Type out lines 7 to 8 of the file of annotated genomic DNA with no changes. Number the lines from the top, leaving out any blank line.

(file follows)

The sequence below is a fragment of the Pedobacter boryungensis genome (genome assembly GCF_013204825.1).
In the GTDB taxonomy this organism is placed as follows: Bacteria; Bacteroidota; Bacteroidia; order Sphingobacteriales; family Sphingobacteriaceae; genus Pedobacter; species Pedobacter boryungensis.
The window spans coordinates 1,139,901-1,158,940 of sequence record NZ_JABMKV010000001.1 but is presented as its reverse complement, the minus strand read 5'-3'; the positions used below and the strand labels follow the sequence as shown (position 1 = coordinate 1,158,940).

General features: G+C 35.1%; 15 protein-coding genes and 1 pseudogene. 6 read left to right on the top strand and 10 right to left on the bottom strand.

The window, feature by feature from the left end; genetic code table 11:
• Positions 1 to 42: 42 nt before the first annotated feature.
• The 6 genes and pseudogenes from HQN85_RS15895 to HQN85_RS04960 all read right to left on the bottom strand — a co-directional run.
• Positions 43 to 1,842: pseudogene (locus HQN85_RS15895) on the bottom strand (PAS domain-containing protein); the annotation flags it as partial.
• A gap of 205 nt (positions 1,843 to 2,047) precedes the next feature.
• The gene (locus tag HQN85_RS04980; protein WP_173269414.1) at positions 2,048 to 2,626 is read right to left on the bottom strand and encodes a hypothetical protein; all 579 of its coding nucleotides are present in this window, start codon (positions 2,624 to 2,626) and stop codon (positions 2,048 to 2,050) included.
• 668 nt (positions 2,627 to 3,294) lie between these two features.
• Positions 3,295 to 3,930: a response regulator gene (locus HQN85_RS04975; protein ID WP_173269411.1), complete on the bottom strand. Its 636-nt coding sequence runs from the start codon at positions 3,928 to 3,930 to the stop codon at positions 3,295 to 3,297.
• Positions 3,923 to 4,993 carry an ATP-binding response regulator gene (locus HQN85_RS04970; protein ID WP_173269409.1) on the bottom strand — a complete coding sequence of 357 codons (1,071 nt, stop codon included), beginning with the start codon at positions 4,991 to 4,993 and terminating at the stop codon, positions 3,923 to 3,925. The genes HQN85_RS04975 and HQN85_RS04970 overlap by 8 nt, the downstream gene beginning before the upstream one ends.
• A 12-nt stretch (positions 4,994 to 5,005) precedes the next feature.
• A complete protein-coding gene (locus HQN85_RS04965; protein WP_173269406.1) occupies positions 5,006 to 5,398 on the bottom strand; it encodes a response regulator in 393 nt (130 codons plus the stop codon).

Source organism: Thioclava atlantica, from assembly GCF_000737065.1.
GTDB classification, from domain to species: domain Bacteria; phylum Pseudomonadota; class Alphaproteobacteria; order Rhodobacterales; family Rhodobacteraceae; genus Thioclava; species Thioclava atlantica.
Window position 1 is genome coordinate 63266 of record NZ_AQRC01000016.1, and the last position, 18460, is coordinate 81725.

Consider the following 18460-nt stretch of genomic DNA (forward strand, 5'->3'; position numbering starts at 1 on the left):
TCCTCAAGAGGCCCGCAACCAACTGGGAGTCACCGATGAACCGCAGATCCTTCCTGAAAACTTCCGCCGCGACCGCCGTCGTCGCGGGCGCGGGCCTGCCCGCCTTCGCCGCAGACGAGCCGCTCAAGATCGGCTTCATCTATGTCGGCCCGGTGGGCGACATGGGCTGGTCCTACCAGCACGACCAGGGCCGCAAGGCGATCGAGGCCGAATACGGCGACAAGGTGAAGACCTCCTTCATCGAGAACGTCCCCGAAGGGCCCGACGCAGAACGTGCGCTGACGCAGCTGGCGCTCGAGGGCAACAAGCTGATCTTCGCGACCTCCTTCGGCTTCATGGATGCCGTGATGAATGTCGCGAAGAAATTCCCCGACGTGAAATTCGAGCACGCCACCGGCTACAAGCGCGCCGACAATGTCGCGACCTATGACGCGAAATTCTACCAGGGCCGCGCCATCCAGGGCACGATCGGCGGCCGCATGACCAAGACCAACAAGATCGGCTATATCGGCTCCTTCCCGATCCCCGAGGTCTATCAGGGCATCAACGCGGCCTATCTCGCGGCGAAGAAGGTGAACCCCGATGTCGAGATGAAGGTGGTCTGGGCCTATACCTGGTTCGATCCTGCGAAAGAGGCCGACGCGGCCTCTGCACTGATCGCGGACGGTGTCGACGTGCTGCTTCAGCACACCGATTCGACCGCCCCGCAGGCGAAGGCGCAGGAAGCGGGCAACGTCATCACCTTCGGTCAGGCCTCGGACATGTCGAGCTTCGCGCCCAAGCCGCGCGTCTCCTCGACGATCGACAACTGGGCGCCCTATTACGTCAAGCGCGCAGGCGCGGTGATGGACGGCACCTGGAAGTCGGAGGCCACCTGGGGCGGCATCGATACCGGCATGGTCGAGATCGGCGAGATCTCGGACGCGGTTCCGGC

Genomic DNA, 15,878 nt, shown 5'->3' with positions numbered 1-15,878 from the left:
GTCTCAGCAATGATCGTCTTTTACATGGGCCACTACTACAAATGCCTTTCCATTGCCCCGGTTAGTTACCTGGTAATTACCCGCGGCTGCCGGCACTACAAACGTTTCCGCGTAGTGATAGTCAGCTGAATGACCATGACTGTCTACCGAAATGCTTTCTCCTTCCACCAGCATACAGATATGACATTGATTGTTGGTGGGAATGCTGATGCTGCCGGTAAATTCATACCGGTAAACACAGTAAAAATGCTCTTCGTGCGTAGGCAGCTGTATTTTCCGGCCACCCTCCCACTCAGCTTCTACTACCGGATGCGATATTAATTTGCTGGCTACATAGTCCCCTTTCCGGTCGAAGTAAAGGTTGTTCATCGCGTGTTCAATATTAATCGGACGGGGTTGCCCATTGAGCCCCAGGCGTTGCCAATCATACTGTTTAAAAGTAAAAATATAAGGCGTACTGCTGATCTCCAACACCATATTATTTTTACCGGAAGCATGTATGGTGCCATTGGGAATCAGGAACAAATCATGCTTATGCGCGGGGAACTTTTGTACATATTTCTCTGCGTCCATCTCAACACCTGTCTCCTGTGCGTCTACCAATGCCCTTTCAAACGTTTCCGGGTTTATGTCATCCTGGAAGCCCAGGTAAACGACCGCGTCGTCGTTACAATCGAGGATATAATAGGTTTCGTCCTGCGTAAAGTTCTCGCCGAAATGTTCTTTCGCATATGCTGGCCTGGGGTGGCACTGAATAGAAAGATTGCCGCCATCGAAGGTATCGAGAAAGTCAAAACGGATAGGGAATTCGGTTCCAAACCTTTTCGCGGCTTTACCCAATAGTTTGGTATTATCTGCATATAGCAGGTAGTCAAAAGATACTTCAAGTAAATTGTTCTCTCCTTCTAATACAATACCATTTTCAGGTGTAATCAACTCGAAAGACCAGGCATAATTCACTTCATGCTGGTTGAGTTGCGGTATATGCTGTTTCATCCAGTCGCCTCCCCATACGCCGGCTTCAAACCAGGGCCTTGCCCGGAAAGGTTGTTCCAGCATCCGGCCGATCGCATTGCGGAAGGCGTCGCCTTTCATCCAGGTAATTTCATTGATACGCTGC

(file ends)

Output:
• The 6 genes and pseudogenes from HQN85_RS15895 to HQN85_RS04960 all read right to left on the bottom strand — a co-directional run.
• Positions 43 to 1,842: pseudogene (locus HQN85_RS15895) on the bottom strand (PAS domain-containing protein); the annotation flags it as partial.